port harbor cargo ships

Dutch Seaports and the OECD - Guidelines

The OECD created guidelines about how companies should cope with supply chain issues. Commissioned by the five biggest sea ports of the Netherlands, TheRockGroup executed a research project to identify what the Dutch Seaport companies need to do to comply to the OECD guidelines. After mapping the current status of activities that comply, a gap analysis pointed out specific areas where more action needs to be taken. Ultimately, the ports took the results for a follow-up to further substantiate how ports can take a proactive role to improve the sustainability in the value chains they are connected to.

Context

Companies are more and more confronted with the societal issues they are connected to through their supply chains, often in other countries. This trend started mainly within the bigger players on the market. However, it is slowly trickling down towards medium sized and smaller companies. The Organisation for Economic Co-operation and Development (OECD) is a collaboration between 46 countries. It has created guidelines about how companies should cope with these (potential) issues: The OECD guidelines. These guidelines are not (yet) legislation, but are currently known as ‘soft-law’. Overall, the guidelines can be expected to be an important source of inspiration for national legislation. Examples of this are the ‘Modern Slavery Act’ in the United Kingdom. Another example is the upcoming ‘Wet zorgplicht kinderarbeid’ in the Netherlands.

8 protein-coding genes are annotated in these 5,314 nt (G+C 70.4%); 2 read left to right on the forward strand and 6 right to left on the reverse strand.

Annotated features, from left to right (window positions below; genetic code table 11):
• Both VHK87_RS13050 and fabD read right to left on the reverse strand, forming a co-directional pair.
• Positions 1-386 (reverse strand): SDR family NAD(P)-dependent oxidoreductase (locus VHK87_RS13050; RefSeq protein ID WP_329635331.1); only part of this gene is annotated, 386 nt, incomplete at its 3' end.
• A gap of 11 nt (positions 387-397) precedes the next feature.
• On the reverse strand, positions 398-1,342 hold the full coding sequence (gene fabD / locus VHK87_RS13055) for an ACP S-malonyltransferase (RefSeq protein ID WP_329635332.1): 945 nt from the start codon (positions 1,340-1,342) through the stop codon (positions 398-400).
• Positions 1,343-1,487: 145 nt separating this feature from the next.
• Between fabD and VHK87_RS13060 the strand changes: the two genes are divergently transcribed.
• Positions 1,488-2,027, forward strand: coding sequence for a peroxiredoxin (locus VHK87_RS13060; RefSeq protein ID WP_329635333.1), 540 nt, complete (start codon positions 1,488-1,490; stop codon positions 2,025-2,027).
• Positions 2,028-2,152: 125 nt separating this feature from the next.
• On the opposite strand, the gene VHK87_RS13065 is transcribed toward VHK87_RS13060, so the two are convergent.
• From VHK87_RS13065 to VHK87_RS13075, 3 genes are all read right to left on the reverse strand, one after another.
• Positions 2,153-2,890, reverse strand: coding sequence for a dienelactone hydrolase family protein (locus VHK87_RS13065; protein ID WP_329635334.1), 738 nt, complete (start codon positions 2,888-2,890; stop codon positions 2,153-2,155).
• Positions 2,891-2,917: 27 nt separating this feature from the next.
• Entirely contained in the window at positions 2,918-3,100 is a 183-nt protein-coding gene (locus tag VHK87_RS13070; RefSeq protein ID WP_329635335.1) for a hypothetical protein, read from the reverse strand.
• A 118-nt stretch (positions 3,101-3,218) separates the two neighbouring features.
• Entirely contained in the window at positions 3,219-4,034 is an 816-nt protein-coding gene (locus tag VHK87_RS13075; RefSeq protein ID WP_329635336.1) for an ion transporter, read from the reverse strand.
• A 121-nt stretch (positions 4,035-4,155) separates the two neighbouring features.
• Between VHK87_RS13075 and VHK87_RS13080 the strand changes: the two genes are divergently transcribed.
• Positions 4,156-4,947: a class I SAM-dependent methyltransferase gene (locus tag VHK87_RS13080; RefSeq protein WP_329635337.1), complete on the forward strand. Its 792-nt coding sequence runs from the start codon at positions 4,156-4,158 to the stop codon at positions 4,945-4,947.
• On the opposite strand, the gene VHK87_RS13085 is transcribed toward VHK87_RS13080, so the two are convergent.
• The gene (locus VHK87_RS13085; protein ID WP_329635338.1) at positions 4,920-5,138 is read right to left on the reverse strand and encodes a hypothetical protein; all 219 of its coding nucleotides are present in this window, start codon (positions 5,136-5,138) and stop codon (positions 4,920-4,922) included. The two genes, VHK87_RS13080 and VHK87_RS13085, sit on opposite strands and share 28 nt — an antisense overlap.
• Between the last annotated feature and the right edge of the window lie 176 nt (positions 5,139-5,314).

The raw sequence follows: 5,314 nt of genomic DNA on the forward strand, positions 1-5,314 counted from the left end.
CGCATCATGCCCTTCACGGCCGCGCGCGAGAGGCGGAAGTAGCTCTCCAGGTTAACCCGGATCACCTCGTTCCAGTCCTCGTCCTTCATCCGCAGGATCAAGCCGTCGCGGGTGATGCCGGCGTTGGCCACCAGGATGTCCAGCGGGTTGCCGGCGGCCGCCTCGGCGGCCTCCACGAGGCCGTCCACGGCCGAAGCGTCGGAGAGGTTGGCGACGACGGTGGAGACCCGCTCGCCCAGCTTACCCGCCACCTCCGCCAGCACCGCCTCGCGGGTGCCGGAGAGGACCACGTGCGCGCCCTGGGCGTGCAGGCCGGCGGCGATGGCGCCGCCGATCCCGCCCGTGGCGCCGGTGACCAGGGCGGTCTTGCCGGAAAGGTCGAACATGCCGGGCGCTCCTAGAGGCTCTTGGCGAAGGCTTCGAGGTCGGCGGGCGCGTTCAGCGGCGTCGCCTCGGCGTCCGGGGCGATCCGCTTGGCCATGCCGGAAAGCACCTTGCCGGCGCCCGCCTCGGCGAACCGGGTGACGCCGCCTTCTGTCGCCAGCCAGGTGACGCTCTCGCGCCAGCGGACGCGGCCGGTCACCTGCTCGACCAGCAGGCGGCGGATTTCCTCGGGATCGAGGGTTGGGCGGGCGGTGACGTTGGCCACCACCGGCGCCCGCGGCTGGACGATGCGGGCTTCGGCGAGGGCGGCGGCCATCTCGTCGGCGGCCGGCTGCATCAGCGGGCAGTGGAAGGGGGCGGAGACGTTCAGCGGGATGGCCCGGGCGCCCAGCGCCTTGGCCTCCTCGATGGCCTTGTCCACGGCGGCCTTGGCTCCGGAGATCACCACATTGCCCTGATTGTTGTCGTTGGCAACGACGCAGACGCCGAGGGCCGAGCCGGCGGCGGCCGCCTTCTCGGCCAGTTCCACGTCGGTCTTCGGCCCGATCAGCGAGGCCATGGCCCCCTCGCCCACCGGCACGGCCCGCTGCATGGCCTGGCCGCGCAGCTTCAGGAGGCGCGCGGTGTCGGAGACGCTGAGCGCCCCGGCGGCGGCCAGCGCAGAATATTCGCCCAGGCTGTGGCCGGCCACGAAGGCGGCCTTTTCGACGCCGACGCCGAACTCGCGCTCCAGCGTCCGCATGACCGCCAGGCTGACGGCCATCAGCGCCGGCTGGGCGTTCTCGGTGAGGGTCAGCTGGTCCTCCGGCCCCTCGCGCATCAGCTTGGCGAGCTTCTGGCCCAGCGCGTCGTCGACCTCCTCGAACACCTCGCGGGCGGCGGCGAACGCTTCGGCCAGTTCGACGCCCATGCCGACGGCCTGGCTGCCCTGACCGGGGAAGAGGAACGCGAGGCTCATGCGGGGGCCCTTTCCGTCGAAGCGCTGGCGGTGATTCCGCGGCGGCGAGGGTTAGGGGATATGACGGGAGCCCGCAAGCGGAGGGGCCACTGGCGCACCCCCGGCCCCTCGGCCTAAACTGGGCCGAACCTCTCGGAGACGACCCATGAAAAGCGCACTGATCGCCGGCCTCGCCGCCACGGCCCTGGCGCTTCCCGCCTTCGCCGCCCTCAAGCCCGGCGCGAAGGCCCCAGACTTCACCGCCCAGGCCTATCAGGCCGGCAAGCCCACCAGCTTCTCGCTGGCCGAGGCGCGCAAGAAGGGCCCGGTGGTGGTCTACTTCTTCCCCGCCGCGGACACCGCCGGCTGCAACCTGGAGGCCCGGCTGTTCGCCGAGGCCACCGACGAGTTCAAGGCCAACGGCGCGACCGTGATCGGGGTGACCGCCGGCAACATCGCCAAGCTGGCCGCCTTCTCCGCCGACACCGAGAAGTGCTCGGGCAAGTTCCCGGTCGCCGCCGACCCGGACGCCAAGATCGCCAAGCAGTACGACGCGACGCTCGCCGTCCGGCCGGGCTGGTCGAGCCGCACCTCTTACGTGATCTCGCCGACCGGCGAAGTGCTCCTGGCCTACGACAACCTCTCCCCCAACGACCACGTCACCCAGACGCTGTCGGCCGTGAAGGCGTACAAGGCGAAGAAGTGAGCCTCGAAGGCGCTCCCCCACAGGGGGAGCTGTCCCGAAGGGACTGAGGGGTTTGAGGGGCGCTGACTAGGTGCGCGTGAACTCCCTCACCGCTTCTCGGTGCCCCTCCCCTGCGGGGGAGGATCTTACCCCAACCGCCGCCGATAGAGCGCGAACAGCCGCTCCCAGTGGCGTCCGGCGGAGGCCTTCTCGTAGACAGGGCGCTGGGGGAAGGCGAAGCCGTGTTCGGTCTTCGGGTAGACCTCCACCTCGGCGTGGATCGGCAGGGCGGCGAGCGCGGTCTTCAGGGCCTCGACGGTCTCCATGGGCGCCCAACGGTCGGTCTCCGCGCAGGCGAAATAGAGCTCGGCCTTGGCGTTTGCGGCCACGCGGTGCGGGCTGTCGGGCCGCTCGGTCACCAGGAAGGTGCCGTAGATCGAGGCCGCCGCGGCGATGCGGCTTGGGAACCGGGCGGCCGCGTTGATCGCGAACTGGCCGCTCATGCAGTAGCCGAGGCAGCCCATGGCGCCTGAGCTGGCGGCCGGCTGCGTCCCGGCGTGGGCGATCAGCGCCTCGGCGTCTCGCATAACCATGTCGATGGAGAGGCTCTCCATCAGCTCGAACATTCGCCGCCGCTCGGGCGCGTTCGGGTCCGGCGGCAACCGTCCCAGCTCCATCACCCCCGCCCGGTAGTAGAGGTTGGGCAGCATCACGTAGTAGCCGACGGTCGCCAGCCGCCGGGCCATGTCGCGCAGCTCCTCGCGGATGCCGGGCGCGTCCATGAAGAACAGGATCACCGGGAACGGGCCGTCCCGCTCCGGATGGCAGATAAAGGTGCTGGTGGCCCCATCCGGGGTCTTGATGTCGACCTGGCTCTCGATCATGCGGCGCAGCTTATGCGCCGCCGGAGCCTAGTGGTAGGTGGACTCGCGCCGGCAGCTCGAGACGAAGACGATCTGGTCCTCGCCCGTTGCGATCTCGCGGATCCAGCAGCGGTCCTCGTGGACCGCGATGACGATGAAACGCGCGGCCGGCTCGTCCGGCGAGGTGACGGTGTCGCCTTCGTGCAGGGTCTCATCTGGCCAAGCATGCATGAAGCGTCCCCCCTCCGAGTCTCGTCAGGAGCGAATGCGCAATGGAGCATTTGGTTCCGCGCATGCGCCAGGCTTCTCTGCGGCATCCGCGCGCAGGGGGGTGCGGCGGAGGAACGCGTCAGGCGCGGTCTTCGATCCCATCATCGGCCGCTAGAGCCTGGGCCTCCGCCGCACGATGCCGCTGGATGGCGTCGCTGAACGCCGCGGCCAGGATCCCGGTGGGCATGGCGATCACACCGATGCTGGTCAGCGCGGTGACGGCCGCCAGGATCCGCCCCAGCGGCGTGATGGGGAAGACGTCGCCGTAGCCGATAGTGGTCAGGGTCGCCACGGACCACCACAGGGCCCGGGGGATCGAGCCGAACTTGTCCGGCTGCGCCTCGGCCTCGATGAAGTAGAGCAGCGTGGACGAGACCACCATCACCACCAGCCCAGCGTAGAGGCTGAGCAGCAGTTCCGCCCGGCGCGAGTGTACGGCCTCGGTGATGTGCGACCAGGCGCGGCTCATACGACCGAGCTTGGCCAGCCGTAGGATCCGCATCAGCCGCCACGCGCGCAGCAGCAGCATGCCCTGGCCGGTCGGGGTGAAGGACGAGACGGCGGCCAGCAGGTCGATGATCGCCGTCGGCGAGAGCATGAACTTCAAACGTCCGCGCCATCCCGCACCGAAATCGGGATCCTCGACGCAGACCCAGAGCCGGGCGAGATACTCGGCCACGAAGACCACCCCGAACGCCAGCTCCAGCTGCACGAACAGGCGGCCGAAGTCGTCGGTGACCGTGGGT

harbor cargo crane

Our Work

Commissioned by the five biggest sea ports of the Netherlands, TheRockGroup executed a research project with the main question: what do the Dutch Seaport companies need to do to comply to the OECD guidelines. Additionally, an important sub-question here was: what actions can we take together, and what do we need to do alone?

First, the research mapped the current status of the activities actions that complied with the OECD guidelines. Second, based on an extensive gap analysis, we gave advice on where more action was needed. The research focused on the supply chain responsibility of the ports. The ports have limited action perspective on the goods that are transported through the port. Yet, ultimately they are the ones facilitating its transportation. An important factor here is that these goods aren’t owned by the port. They are owned by the companies on the port terrain. Therefore, the port is rarely a direct contributor to the issues but mostly only indirectly linked. This issue was taken up in a follow-up initiative by the ports to further substantiate how ports can take a proactive role to improve the sustainability in the value chains they are connected to.

Award Winning!

In 2020, the Dutch seaports won the World Ports Sustainability Award in the category Governance & Ethics!

With this aware the IAPH acknowledged joint efforts to examine how to manage International CSR risks in our supply chains such as Palm and E-waste.

Also, this award shows the frontrunner position of Dutch companies in sustainability. Risks in the supply chain is not an easy subject for Ports: The control on goods through the ports is minimal to zero. The ports of Groningen, Amsterdam, Rotterdam, North Sea Port and the Port of Moerdijk showed courage to tackle this problem. All together we found solutions! Proud to have contributed to it!

Award winner slogan WPSP